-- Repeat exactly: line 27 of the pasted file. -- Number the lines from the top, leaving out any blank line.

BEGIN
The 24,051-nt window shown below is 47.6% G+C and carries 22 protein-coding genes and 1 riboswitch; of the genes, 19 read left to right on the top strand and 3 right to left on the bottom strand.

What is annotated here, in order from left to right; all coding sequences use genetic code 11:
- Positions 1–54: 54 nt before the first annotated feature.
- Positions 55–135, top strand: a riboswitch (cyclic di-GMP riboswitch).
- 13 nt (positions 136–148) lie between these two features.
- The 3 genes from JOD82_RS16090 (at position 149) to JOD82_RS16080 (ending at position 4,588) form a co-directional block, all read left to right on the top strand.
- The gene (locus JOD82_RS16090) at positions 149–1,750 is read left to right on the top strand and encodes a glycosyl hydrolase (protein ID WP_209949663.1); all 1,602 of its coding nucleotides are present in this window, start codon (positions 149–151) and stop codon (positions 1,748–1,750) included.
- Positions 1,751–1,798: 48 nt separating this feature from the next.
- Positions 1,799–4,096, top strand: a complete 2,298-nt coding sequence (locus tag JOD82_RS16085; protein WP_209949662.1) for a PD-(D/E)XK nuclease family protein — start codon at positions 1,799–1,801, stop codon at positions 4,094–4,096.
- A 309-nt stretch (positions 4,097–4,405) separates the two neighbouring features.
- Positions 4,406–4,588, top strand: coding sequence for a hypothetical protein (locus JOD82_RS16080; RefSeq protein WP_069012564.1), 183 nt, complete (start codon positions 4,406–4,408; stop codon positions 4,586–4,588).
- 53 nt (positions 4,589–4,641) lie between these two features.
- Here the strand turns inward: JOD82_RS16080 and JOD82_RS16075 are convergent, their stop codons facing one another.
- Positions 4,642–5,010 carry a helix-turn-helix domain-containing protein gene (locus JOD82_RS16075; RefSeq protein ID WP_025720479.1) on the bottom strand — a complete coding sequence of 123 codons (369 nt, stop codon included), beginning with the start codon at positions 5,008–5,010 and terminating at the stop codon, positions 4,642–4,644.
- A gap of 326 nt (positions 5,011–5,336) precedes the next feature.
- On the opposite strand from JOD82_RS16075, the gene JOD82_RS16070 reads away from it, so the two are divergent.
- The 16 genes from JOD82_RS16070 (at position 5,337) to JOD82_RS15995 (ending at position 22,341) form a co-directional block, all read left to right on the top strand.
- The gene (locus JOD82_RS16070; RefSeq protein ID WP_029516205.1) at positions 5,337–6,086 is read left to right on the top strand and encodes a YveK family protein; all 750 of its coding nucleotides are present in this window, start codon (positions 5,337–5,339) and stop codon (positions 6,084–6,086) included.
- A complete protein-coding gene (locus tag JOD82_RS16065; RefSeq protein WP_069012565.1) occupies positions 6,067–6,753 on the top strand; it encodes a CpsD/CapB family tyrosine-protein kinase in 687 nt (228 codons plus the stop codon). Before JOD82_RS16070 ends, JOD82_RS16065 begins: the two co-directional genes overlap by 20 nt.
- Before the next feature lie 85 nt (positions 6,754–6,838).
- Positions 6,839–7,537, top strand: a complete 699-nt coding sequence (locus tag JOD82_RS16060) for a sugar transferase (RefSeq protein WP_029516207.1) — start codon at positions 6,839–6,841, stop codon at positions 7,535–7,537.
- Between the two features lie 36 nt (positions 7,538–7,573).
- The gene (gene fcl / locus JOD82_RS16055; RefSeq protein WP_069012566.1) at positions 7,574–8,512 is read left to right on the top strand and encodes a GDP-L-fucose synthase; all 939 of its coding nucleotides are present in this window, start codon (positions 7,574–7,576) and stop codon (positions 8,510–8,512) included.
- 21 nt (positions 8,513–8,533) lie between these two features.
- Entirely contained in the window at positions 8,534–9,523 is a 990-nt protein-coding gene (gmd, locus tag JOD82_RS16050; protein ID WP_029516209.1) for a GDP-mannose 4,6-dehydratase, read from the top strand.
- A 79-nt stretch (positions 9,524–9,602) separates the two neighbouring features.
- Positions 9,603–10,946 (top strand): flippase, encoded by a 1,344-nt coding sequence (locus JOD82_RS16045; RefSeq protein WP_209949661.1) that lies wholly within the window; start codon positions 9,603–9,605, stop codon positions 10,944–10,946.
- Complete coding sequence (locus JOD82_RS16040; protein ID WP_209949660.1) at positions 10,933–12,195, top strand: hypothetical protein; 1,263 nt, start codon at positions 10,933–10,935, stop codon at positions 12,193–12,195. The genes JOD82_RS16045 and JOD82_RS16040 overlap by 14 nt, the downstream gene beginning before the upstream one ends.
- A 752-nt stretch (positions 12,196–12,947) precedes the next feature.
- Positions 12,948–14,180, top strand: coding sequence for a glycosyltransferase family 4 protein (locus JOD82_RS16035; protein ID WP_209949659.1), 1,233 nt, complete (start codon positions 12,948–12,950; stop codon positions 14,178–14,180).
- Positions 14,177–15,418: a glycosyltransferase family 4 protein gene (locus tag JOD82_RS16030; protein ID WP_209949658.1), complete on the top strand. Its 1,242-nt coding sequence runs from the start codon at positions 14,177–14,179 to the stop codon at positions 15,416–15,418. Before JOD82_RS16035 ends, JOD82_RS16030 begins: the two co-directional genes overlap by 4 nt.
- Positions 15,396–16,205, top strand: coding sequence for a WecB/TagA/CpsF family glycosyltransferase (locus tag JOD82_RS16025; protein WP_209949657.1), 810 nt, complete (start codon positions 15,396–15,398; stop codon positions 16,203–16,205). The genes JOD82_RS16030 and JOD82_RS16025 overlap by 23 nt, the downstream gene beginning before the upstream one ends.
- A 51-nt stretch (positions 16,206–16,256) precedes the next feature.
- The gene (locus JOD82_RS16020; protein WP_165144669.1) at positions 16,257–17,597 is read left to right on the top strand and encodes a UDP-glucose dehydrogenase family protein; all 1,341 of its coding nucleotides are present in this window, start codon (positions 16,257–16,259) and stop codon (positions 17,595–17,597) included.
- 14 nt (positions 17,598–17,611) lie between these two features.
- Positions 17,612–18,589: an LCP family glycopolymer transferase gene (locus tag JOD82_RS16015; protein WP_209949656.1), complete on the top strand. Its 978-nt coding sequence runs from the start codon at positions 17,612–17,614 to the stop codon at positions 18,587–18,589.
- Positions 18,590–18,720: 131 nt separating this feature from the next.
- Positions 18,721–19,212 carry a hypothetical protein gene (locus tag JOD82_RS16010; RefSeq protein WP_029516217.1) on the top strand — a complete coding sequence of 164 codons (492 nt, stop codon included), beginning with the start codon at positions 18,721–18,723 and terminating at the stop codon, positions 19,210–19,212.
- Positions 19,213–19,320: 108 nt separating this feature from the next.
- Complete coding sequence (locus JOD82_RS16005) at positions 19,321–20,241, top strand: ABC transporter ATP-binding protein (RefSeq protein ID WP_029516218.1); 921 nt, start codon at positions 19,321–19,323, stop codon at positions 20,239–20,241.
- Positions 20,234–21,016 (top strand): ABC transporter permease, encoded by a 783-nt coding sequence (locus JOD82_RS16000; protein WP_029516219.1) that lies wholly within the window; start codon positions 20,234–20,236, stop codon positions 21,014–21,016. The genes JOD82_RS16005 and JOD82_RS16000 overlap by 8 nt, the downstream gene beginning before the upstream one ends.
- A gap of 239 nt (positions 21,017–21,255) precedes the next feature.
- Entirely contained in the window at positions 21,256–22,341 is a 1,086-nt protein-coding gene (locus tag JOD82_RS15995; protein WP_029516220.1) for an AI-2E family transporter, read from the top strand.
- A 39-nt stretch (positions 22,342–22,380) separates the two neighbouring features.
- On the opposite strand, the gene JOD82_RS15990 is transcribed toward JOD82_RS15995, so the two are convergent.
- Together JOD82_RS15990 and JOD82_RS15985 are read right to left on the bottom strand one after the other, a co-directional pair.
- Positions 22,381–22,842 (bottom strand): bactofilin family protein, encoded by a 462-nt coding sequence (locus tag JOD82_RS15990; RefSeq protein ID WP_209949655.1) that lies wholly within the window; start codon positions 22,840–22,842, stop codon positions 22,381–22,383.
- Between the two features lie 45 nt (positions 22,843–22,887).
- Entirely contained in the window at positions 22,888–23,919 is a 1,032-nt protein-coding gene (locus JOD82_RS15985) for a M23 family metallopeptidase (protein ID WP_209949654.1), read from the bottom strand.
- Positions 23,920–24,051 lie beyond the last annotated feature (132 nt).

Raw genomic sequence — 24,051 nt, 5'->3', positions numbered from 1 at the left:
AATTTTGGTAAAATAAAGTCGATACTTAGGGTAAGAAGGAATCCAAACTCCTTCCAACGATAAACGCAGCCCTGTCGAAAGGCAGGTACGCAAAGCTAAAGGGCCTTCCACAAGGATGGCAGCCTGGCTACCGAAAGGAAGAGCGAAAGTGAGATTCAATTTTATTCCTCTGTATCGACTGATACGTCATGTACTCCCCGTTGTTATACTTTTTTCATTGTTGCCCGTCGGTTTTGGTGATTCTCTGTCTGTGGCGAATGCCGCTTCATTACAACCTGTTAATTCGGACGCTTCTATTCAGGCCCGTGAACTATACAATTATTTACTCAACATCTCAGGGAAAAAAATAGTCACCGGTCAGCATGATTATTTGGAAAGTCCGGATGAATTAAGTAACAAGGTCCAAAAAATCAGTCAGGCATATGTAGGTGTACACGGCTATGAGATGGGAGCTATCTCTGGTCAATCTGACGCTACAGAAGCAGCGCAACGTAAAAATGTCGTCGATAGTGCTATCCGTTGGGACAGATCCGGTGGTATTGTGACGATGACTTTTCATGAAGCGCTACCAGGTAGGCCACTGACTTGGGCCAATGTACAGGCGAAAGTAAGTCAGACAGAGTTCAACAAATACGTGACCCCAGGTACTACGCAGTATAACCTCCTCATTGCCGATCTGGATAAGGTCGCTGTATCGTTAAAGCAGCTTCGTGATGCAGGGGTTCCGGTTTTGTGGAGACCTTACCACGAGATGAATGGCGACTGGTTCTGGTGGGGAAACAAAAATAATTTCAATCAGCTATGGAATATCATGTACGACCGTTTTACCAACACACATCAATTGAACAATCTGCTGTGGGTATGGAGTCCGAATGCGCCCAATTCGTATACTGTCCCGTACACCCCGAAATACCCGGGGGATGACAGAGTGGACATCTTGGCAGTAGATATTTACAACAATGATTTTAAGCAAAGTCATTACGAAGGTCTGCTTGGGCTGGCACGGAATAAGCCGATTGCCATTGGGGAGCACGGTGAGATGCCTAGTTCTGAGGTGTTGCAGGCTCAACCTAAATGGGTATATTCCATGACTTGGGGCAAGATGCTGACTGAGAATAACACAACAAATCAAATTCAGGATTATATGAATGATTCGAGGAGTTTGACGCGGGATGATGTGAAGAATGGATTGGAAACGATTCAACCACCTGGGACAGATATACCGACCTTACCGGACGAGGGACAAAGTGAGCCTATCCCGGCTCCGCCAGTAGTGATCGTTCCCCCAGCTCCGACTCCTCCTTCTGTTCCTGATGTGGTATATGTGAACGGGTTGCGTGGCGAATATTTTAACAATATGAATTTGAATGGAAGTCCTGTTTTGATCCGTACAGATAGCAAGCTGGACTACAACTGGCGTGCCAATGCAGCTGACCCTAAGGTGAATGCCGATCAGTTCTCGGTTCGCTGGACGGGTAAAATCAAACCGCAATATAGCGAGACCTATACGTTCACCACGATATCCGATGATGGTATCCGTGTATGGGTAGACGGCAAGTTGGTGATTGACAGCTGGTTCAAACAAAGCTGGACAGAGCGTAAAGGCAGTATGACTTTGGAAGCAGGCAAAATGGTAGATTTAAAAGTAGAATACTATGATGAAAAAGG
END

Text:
- Positions 9,603–10,946 (top strand): flippase, encoded by a 1,344-nt coding sequence (locus JOD82_RS16045; RefSeq protein WP_209949661.1) that lies wholly within the window; start codon positions 9,603–9,605, stop codon positions 10,944–10,946.